Born in Ireland to a wealthy family, Boyle attended a private boarding school at the age of eight, followed by a tour of the European continent with his French tutor that ended in Italy at the time when the great Galileo died.  This experience had a profound impact on Boyle and when he returned to England where he hooked up with other like-minded individuals to form the “invisible college” where they met, often at Gresham College, and  was to be the precursor of the Royal Society of London.

At the same time Boyle hired Robert Hooke as his assistant.  The two like-minded men collaborated on many discoveries including Boyle’s Law, which states that pressure and volume of gas have an inverse relationship at a fixed temperature.

The publication of The Sceptical Chymist in 1661 which is considered by many as the beginning of modern chemistry.  The book is composed as a dialogue and in it he rejects the ideas of Aristotelian elements of earth, fire, wind, and water and suggests the idea that matter consists of atoms in motion and that every phenomenon is the result of the collisions of these particles.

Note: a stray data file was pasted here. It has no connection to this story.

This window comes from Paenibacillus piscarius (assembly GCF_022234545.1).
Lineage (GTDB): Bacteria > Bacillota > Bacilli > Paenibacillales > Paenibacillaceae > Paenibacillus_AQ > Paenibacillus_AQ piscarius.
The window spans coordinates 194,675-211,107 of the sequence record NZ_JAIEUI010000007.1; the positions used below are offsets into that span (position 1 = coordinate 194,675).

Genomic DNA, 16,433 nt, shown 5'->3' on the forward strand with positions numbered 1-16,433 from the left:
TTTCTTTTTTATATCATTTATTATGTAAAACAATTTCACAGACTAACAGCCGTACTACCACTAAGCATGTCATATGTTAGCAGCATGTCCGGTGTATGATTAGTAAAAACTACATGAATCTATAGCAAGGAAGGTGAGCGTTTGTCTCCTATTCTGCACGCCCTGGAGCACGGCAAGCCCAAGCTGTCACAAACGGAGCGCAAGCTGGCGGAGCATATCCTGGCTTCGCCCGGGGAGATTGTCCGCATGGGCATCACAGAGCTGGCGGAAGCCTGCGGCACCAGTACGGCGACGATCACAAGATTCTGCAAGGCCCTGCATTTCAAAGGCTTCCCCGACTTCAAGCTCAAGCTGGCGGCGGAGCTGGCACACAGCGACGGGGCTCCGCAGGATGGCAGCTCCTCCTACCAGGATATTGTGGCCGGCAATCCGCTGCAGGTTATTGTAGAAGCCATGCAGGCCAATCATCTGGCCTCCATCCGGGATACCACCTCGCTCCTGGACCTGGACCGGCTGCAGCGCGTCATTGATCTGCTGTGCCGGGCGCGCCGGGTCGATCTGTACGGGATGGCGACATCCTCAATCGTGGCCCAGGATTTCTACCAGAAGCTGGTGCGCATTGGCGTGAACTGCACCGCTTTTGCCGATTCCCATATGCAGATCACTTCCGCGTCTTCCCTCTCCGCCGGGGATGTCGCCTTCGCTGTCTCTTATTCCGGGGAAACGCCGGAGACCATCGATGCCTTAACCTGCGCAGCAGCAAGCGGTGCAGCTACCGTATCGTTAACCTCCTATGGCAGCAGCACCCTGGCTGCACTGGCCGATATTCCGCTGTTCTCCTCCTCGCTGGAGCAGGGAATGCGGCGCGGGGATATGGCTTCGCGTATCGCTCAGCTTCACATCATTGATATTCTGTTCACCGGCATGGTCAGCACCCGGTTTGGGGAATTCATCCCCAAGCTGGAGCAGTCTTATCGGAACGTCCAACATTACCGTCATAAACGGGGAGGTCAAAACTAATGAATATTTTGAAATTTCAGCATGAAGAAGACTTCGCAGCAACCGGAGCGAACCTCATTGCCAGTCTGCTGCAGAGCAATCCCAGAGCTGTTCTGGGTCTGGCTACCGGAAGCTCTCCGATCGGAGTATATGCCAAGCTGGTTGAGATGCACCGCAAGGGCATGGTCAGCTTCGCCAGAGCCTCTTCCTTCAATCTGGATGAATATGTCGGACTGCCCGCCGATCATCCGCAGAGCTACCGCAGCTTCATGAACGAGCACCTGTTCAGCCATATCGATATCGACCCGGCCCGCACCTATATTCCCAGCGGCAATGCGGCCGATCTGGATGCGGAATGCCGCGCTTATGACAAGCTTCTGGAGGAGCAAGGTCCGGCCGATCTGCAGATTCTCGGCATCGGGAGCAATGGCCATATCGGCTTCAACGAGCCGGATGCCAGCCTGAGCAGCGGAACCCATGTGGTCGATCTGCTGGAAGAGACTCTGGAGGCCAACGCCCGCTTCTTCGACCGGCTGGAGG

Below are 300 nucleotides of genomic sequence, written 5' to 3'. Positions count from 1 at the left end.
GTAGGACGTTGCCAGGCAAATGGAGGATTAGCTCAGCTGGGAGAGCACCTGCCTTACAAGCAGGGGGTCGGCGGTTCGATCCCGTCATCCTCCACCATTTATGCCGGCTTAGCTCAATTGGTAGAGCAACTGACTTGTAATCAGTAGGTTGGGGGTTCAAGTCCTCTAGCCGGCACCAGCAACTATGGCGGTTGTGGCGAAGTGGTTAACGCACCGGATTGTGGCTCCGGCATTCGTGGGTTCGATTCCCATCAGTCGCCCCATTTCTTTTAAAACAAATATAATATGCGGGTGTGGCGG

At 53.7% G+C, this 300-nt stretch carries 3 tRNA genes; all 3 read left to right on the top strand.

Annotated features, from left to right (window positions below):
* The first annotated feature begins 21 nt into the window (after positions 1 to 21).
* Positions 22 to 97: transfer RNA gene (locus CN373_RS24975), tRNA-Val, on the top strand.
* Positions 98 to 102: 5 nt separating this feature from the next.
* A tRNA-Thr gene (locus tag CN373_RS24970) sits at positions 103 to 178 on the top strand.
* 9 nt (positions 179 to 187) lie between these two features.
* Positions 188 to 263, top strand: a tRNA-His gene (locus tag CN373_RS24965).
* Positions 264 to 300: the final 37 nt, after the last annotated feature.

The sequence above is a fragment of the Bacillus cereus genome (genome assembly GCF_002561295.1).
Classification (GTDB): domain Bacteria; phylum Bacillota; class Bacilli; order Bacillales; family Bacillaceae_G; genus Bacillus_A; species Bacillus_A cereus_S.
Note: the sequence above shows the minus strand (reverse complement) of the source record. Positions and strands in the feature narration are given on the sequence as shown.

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1643: Discovery of the Vacuum

The existence of a vacuum, a space completely empty of matter, had been debated since at least the ancient Greek philosophers, and probably much longer.  In 1643 the Italian physicist Evangelista Torricelli showed that for all practical purposes a vacuum was indeed possible. 

Torricelli discovered the vacuum accidentally when he was conducting experiments that were designed to solve the problem of pumping water out of a deep well.  He tried to scale down the problem using mercury instead of water because liquid mercury is much more dense than water and he hoped to be able to observe the same phenomenon at a lower height.  He took a tube closed at one end and filled it with mercury.  He stuck the open end in a bowl of mercury and slowly raised the closed end, where eventually a gap appeared about the mercury.  The gap could not have been air because when he lowered the tube again the gap vanished immediately, quicker than air could have dissipated.

The discovery of the vacuum was eventually applied to advances in technology and its principle is used in heating and cooling systems, light bulbs, steam engines, cathode ray tubes, and more.

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1590s: The Microscope